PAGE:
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The Honor of the Name

Chapter 16
The cottage where M. Lacheneur had taken refuge was situated on a hill overlooking the
water.
It was, as he had said, a small and humble dwelling, but it was rather less miserable than
the abodes of most of the peasants of the district.
It was only one story high, but it was divided into three rooms, and the roof was covered
with thatch.
In front was a tiny garden, in which a few fruit-trees, some withered cabbages, and a vine
which covered the cottage to the roof, managed to find subsistence.
This garden was a mere nothing, but even this slight conquest over the sterility of the soil
had cost Lacheneur's deceased aunt almost unlimited courage and patience.
For more than twenty years the poor woman had never, for a single day, failed to throw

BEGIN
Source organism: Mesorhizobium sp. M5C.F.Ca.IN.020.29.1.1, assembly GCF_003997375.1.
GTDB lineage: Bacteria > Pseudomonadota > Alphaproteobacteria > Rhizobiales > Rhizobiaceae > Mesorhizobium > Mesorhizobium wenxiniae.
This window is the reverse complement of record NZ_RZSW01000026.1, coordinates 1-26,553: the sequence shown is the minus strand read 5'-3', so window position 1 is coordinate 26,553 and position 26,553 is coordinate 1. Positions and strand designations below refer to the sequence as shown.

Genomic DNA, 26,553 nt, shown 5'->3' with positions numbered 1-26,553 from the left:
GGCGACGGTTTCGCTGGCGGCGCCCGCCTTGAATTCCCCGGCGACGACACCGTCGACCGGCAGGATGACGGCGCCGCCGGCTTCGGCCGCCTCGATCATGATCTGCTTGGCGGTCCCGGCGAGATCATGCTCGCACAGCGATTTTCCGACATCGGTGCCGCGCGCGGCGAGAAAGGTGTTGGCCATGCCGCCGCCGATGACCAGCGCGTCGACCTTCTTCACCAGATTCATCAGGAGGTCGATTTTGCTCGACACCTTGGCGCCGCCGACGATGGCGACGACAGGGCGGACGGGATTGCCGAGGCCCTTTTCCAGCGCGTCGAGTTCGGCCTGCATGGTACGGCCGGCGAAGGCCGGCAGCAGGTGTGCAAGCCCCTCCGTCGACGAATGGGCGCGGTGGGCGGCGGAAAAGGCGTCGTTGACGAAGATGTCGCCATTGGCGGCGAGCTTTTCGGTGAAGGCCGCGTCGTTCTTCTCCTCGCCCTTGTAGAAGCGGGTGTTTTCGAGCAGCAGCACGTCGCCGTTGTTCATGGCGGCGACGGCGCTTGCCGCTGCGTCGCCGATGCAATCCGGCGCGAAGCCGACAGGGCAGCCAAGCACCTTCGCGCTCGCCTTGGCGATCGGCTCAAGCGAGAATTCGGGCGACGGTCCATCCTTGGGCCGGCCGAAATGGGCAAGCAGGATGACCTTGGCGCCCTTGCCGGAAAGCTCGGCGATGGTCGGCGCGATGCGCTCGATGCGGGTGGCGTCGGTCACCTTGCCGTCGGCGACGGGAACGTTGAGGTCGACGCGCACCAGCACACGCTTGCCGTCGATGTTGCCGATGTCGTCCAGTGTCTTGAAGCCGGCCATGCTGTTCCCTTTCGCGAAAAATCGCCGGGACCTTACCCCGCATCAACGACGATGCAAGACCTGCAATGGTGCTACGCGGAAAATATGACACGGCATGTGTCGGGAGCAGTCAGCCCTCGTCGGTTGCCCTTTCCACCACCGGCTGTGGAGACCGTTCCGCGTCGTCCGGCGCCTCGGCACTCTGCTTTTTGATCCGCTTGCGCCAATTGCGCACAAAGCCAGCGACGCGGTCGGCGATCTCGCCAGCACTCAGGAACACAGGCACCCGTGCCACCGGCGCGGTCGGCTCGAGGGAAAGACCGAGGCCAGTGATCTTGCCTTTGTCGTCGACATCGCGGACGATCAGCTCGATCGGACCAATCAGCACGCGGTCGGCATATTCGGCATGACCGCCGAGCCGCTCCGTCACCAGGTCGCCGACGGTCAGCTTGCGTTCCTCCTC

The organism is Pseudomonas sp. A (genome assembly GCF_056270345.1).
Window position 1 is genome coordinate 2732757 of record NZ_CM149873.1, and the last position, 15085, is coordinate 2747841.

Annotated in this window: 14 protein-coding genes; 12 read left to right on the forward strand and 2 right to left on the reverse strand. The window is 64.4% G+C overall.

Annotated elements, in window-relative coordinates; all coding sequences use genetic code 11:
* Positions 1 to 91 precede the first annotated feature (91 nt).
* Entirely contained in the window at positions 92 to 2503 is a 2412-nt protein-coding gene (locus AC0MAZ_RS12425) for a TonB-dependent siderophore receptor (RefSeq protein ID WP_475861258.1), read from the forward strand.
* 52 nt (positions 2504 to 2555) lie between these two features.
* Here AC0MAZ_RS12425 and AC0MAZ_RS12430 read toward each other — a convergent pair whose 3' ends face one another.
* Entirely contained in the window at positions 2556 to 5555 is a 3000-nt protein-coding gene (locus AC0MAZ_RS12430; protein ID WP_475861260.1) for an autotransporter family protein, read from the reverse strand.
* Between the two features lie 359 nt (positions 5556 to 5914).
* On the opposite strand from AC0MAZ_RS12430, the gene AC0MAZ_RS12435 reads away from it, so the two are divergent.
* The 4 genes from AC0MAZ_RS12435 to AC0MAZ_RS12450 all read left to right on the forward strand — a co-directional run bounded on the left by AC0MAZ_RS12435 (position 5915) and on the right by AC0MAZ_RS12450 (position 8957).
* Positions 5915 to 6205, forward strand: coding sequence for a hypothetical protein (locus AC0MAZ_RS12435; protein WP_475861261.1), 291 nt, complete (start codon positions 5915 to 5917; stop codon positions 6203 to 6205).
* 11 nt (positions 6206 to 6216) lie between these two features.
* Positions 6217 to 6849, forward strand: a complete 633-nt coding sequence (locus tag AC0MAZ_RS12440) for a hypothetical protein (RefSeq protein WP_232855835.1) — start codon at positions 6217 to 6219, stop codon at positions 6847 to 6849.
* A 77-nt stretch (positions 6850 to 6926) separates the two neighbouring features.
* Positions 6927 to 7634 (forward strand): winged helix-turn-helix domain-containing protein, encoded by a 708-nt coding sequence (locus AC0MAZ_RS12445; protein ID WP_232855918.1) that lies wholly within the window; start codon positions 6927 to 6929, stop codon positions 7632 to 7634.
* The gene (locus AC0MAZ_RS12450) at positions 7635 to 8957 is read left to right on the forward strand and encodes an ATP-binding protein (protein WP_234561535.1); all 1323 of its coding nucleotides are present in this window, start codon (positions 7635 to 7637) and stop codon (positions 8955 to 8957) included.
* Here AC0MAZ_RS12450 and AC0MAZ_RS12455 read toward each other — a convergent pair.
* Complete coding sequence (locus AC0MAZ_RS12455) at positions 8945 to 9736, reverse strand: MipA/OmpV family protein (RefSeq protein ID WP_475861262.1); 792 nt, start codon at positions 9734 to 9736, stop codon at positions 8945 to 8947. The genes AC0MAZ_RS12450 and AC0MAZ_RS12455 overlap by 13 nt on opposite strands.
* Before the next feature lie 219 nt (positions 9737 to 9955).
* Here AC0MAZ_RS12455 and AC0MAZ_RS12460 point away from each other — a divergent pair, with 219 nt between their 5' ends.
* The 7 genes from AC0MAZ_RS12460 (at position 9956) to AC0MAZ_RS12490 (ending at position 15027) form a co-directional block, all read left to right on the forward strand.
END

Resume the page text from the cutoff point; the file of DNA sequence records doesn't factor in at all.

upon her garden three or four basketfuls of richer soil, which she was obliged to bring
more than half a league.
It had been more than a year since she died; but the little pathway which her patient feet
had worn in the performance of this daily task was still distinctly visible.
This was the path which M. d'Escorval, faithful to his resolution, took the following day,
in the hope of wresting from Marie-Anne's father the secret of his inexplicable conduct.
He was so engrossed in his own thoughts that he failed to notice the overpowering heat as
he climbed the rough hill-side in the full glare of the noonday sun.
When he reached the summit, however, he paused to take breath; and while wiping the
perspiration from his brow, he turned to look back on the road which he had traversed.
It was the first time he had visited the spot, and he was surprised at the extent of the
landscape which stretched before him.
From this point, which is the most elevated in the surrounding country, one can survey
the entire valley of the Oiselle, and discern, in the distance, the redoubtable citadel of
Montaignac, built upon an almost inaccessible rock.
This last circumstance, which the baron was afterward doomed to recall in the midst of
the most terrible scenes, did not strike him then. Lacheneur's house absorbed all his
attention.
 
 
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